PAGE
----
I don’t eat very many scones, confession. Honestly, they are good, but not To-DIE-FOR, so I don’t like to waste my calories on them. I try them occasionally to see if my opinion has changed, nope, not yet. I have even made some to see if my opinion has changed. Yes, homemade is for sure better then any store bought, but still hasn’t completely won me over.

The exception: English Breakfast Scones! I could eat many, many of these. They are moist, flaky, delicate, and delicious.

As a culture we are accustomed to the nasty dry ‘things’ that we buy at chain coffee shops that they call scones. Really, they should be called over cooked flavored dough lumps. That name just rolls right off your tongue, which is why I’m sure they didn’t choose it.

I might also like these a lot because English Breakfast tea with a little cream and sugar, mmm, what a treat. It is smooth and just delightful. I could drink it in the am or pm and be so content. And drinking some tea with a good pastry, not too shabby. Some lemon glaze would also be delish on these. I chose to keep it simple this time though. But next time, lemon, it’s on! The little specks in the scone, not poppy seed. That’s the tea. See, it’s baked right into the scone. I will say, the scone doesn’t really taste like english breakfast. Maybe an Earl Grey would flavor it more. Don’t get me wrong, it is still super god (especially right out of the oven) but just not strong on the english breakfast flavor. Try making these using your favorite flavor of tea.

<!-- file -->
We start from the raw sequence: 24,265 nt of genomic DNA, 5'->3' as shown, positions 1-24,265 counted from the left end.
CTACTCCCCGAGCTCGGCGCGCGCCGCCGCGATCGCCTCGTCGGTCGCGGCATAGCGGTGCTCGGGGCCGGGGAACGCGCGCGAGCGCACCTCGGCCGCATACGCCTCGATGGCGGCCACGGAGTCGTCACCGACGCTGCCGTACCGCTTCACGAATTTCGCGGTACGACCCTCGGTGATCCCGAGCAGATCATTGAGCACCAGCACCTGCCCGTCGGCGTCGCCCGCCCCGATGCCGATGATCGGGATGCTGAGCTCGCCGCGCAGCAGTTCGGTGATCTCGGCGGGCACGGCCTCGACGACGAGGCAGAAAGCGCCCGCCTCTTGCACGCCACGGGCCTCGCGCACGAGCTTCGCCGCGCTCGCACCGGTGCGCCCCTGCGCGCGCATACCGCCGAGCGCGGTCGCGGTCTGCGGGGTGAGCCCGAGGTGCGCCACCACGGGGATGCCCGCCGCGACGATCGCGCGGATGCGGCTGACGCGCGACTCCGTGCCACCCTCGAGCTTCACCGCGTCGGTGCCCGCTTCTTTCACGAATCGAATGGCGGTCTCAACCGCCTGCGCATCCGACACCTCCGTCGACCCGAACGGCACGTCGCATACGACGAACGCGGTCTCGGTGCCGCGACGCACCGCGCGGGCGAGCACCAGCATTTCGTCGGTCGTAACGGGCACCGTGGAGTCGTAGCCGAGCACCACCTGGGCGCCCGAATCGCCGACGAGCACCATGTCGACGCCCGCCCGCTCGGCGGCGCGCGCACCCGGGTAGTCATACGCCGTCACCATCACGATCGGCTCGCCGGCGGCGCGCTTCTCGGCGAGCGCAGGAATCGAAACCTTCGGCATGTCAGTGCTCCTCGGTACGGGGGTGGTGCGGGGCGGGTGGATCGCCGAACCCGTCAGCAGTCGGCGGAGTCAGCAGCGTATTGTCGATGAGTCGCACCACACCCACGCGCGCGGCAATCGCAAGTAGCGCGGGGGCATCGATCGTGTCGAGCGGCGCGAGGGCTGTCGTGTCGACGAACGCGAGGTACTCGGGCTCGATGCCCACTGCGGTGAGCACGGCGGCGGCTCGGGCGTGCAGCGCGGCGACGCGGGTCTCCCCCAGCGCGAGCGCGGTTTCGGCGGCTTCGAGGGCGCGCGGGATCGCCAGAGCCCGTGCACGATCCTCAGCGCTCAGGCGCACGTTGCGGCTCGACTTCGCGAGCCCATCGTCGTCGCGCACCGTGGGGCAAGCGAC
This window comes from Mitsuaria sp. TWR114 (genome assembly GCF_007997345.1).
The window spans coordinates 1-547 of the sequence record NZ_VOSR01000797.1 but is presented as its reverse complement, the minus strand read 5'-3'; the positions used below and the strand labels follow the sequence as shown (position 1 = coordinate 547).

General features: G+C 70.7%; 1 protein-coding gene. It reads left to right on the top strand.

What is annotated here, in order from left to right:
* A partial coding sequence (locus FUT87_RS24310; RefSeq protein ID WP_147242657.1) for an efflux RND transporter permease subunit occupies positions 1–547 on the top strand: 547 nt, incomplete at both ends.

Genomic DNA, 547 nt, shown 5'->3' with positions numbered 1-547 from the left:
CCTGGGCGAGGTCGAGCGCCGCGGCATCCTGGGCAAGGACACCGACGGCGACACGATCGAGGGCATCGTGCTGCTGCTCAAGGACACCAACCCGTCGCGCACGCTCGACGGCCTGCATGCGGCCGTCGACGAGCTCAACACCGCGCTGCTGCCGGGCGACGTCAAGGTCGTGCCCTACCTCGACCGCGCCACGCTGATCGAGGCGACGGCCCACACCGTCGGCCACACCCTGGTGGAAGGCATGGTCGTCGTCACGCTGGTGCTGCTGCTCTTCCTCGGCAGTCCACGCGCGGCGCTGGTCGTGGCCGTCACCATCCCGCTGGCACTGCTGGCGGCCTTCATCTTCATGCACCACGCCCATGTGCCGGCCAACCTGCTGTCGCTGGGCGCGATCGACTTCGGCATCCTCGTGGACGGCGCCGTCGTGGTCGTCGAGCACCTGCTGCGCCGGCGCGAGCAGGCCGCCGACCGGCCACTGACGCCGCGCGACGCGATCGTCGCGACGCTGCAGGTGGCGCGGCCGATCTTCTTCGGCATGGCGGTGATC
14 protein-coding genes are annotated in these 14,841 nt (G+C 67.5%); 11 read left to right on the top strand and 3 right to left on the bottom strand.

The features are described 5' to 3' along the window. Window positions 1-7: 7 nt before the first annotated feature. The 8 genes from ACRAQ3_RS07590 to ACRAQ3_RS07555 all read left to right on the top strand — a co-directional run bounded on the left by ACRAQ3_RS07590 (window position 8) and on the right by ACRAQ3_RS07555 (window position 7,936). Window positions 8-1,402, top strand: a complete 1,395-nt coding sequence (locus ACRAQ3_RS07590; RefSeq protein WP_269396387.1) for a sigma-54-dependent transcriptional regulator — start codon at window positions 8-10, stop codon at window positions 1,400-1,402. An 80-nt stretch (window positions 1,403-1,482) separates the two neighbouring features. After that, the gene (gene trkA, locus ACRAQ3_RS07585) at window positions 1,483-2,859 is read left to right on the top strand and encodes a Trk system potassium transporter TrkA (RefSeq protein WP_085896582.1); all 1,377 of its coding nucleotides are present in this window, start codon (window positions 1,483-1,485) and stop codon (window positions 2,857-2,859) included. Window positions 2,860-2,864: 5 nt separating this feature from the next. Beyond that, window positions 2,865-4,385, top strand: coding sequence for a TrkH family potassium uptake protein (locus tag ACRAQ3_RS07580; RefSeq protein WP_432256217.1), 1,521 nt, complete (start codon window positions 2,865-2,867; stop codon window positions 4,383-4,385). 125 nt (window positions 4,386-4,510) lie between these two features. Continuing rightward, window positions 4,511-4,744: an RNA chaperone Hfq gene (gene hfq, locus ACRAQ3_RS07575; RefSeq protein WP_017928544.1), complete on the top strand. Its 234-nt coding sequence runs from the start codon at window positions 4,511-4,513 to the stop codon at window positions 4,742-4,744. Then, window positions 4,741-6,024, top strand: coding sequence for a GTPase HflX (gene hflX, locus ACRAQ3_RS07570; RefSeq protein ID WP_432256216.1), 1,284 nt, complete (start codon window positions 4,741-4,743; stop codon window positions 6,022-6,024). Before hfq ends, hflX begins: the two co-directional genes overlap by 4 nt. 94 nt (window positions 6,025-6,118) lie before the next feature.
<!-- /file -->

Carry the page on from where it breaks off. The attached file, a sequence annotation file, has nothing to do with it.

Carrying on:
makes 12 small scones
1 cup AP flour
1 cup WW flour
2 tbsp sugar
1 tbsp baking powder
1/2 tsp kosher salt
6 tbsp unsalted butter, very cold
1/2 cup half and half
1/2 cup cup milk
1 egg
2 tsp (about 2 tea bags) English Breakfast tea leaves, minced (if they are too course, mince them in a food processor or spice grinder)

Preheat oven to 400 degrees.

In a large bowl, whisk the dry ingredients together.

Using a food processor, add the cold butter into the dry ingredients until it has the consistency of coarse corn meal.

In a separate bowl, whisk the half and half, milk and egg together and then add to the dry ingredients in the food processor. Pulse until just combined, don’t overwork the dough!
*the dough should be sticky, but not sopping wet.

Press the mixture into 2 – 6 inch wide by 1-inch high rounds. Be careful not to knead or over-work the dough.

Cut the each dough round into 8 wedges and place on a parchment-lined baking sheet.
Bake for 20 minutes until lightly browned.

Serve warm or at room temperature with some raspberry preserves and devonshire cream along side a cup of tea.